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I am doing a challenge for a CTF and I have to reverse an encryption scheme to find a flag. However it would be easier to just try all inputs but they are too much.

There is an instruction that when reached means we have guessed the current letter. How can I check in a script if that breakpoint is reached before the program ends and how much times.

I have tried using the gdb python interface but i find it not very well documented. I have tried frida but i cannot hook to an address but to a function. And r2pipe cannot send text to stdin easily.

0

You can start gdb and initialize it with a python script using -x command line flag. This can be launched using subprocess in another python instance. This can give you a way to bruteforce.

Some code. The driver file driver.py

import subprocess
import sys
rax = sys.argv[1]
d = subprocess.Popen("gdb -q -ex 'py rax = " + str(rax) + "' -x ./gdb_attach.py ", shell=True, stdout=subprocess.PIPE).stdout.read().strip()
print "Breakpoint hit ::: ", "HIT" in d
print d

Python script evaluated in gdb gdb_attach.py with some predefined example offsets. Note that my gdb was built with python3 support.

import gdb

class MyBreakpoint(gdb.Breakpoint):
    def stop (self):
        print("HIT")
        return True

gdb.execute('file ./x')
# gdb.execute("set environment LD_PRELOAD /home/sudhakar/tools/preeny/x86_64-linux-gnu/desleep.so")
MyBreakpoint("*0x40050b")
gdb.execute("run")
gdb.execute('set $rax=0x%x' % rax)
gdb.execute("continue")
gdb.execute('quit')

The binary is a simple yes/no check.

#include <stdio.h>

int dum(){
    return 0;
    }
int main(int argc, char **argv)
{
    if(dum()) puts("Yeaa!");
    else puts("No!");
    return 0;
}

The offsets look like this.

[0x00400400]> pdf @ main
┌ (fcn) main 58
│   main (int argc, char **argv, char **envp);
│           ; var char **local_10h @ rbp-0x10
│           ; var int local_4h @ rbp-0x4
│           ; arg int argc @ rdi
│           ; arg char **argv @ rsi
│           ; DATA XREF from entry0 (0x40041d)
│           0x004004f2      55             push rbp
│           0x004004f3      4889e5         mov rbp, rsp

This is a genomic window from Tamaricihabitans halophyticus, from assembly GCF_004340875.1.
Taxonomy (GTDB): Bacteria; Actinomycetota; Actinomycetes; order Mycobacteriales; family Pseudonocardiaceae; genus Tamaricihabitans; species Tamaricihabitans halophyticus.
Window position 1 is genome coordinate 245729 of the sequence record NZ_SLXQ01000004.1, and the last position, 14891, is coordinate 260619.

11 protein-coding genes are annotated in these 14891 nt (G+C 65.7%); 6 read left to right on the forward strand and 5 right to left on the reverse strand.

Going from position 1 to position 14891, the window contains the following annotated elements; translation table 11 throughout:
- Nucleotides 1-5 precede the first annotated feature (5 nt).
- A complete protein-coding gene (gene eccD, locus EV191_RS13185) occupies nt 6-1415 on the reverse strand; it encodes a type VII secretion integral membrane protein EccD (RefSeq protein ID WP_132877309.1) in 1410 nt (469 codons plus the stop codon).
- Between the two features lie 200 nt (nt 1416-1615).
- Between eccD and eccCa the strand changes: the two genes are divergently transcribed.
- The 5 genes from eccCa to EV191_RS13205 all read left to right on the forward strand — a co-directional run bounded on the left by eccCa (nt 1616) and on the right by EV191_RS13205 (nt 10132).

│           0x004004f6      4883ec10       sub rsp, 0x10
│           0x004004fa      897dfc         mov dword [local_4h], edi   ; argc
│           0x004004fd      488975f0       mov qword [local_10h], rsi  ; argv
│           0x00400501      b800000000     mov eax, 0
│           0x00400506      e8dcffffff     call sym.dum
│           0x0040050b      85c0           test eax, eax
│       ┌─< 0x0040050d      740c           je 0x40051b
│       │   0x0040050f      bfb4054000     mov edi, str.Yeaa           ; 0x4005b4 ; "Yeaa!" ; const char *s
│       │   0x00400514      e8d7feffff     call sym.imp.puts           ; int puts(const char *s)
│      ┌──< 0x00400519      eb0a           jmp 0x400525
│      ││   ; CODE XREF from main (0x40050d)
│      │└─> 0x0040051b      bfba054000     mov edi, 0x4005ba           ; const char *s
│      │    0x00400520      e8cbfeffff     call sym.imp.puts           ; int puts(const char *s)
│      │    ; CODE XREF from main (0x400519)
│      └──> 0x00400525      b800000000     mov eax, 0
│           0x0040052a      c9             leave
└           0x0040052b      c3             ret

The driver file launches a gdb instance with gdb_attach.py. Additional python variables can be passed using -ex flag. gdb_attach.py sets a breakpoint at an offset and changes some value. You can print values when a bp is hit and parse them in the main driver script. This is quite hackish but it does the job.

Here's how it looks

$ python driver.py 0
Breakpoint hit ::: True
Breakpoint 1 at 0x40050b
HIT
Breakpoint 1, 0x000000000040050b in main ()
No!
[Inferior 1 (process 3874) exited normally]
$ python driver.py 1
Breakpoint hit ::: True
Breakpoint 1 at 0x40050b
HIT
Breakpoint 1, 0x000000000040050b in main ()
Yeaa!
[Inferior 1 (process 3947) exited normally]

See how I was able to print/detect hit breakpoints and change the flow of the binary using another python script. Hope this helps.

  • I find gdb python api to be frankly very bad. I selected your answer because I ended up doing something similar. I tested frida vs r2pipe vs angr. (I will write something soon). Meanwhile: TLDR; frida crashed with 32bit binaries in 64bit machines (great api otherwise) and i am having probelms with angr. I ended up useing r2pipe. The only thing that is less intuitive is using stdin but it was a better experience overall. – letFunny Nov 10 '18 at 21:26
1

Easy stupid way: patch the instruction with an invalid one, if the program crashes you know the instruction has been hit

  • 1
    This assumes the program itself is valid (has no invalid instruction/doesn't cause segfault/etc.) – user202729 Nov 3 '18 at 9:53
  • Besides, the program may checksum itself to see if it's modified. – user202729 Nov 3 '18 at 9:54

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